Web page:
One of the biggest challenges to being self-employed and owning your own business is getting over time management procrastination. It’s just so easy when you’re the boss to let things slide until it’s an emergency and you must absolutely get the task done. Especially, if you work from home! Here are a few tips to get out of this habit and start being productive today, not tomorrow.
Challenge yourself to something achievable but challenging. Sometimes we procrastinate because the task seems too large to manage. For example, you have an information product to create and just don’t know where to start. Rather than putting “create information product” on your task list, break the project up into several smaller steps. The first one could be, “Outline information product” or “Choose title for information product.” These smaller, more attainable goals are easier to accomplish and don’t feel as if they’re looming over your head. Focus on the Big Picture items that drive you to your goals. Pick 3 “big” things to work on each month and then choose 3 things every week that will drive those projects forward.
Reward yourself (with a day off). Work hard, play hard is the cliché, right? Well take advantage of it. Make a to-do list at the beginning of the week, making sure to focus on revenue generation not busy work. Promise yourself a day off, where you do something fun, when the list is complete.
It’s easier to commit to this reward if you involve other people. For example, if you make an appointment for a massage on Friday, well you had better have your task list done by Thursday night or you’re going to have to cancel on your masseuse and she’ll never book you an appointment again for cancelling at the last minute. You’re making yourself accountable.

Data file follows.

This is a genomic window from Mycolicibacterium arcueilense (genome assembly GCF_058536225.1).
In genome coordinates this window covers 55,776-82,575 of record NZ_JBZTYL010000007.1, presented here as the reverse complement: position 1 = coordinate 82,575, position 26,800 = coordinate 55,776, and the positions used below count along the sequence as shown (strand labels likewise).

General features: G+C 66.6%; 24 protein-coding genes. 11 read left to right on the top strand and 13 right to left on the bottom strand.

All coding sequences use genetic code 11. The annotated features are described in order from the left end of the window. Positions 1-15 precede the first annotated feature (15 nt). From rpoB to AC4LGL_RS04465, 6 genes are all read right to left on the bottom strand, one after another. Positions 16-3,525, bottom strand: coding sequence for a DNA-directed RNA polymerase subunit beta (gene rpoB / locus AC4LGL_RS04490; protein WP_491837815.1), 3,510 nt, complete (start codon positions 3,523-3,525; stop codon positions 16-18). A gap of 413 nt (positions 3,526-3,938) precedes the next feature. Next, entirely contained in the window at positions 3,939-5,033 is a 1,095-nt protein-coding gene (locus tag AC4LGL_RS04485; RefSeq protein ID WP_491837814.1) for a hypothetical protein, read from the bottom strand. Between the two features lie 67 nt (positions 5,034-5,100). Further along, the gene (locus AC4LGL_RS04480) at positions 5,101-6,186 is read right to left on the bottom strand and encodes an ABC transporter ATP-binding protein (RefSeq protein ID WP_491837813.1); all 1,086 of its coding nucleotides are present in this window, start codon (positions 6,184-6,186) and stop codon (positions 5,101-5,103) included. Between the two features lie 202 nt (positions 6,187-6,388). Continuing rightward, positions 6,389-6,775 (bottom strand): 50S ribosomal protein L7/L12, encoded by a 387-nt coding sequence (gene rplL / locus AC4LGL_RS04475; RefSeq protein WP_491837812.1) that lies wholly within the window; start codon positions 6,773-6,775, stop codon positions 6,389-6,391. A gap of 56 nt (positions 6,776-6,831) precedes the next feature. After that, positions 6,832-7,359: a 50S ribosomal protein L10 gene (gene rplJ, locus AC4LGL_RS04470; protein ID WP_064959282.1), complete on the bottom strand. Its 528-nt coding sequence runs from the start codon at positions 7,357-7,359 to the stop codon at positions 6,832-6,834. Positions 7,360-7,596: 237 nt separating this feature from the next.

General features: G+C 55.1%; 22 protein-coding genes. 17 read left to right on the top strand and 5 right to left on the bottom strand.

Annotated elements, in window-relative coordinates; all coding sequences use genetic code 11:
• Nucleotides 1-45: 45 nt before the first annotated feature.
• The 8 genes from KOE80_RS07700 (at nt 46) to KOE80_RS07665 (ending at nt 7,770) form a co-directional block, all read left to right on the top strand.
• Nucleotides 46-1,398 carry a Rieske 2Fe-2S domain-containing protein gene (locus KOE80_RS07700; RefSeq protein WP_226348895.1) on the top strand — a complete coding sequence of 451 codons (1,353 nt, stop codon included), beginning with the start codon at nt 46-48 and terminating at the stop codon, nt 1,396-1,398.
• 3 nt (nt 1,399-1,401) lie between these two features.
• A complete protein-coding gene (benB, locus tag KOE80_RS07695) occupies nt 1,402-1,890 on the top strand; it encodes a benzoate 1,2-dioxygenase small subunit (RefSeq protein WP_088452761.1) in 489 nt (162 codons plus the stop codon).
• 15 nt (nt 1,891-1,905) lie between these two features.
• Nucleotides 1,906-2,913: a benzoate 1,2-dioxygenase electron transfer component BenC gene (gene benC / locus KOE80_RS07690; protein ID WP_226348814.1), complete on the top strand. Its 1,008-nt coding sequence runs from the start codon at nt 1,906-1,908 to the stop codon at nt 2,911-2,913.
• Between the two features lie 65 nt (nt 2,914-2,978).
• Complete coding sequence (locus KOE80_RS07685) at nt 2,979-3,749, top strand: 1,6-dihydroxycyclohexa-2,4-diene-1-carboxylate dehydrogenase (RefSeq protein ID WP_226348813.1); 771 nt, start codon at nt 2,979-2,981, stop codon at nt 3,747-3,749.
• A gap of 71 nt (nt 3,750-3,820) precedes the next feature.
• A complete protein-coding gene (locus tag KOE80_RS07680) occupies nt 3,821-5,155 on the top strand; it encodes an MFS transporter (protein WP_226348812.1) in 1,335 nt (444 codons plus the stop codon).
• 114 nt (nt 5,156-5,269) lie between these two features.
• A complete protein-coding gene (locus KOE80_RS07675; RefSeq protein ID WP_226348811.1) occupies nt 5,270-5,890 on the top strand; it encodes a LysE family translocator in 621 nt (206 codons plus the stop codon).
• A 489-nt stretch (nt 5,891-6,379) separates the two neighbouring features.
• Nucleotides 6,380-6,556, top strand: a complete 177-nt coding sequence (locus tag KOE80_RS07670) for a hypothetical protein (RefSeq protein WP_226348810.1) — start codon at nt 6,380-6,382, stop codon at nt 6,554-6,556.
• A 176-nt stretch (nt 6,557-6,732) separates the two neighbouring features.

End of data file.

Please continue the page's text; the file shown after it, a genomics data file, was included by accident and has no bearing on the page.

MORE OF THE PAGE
Identify distractions. Find out what you procrastinate with. Run errands? Surf the net? Determine what distracts you. Spend a day or two working, or procrastinating, like you usually do and simply take note of what you do other than work. When you are distracted from a task, it can take up to 15 minutes to get back on track. That’s a lot of time wasted.
Eliminate distractions. Once you know what you’re using to procrastinate then it’s time to get tough. Eliminate the distractions. For example, if you find that you often let household chores deter you from being productive, schedule a time for household chores. Give yourself thirty minutes at lunchtime to get a chore list completed and then go back to work. Eliminate the reactionary pulling of “urgent” activities by creating a plan and sticking to it. If an item isn’t pushing you toward your Big Picture goals, it is not a necessary activity.
Use tools to help you. Time-tracking tools, both online and off, are great for helping you stay on task. You can, for example, use something as simple as an egg timer. Set it for thirty-five minutes. Work for thirty-five minutes and when the timer dings, give yourself ten minutes or so to stretch, walk around the block, put away the clean dishes or something other than work and then go back and set the timer again.
Set Boundaries! Work during work hours and have time that is designed to be with friends and family. You will be more creative and focused when you separate the zones of your life.
Get creative with these tools and ideas, and use them to help you stay on task and stop procrastinating.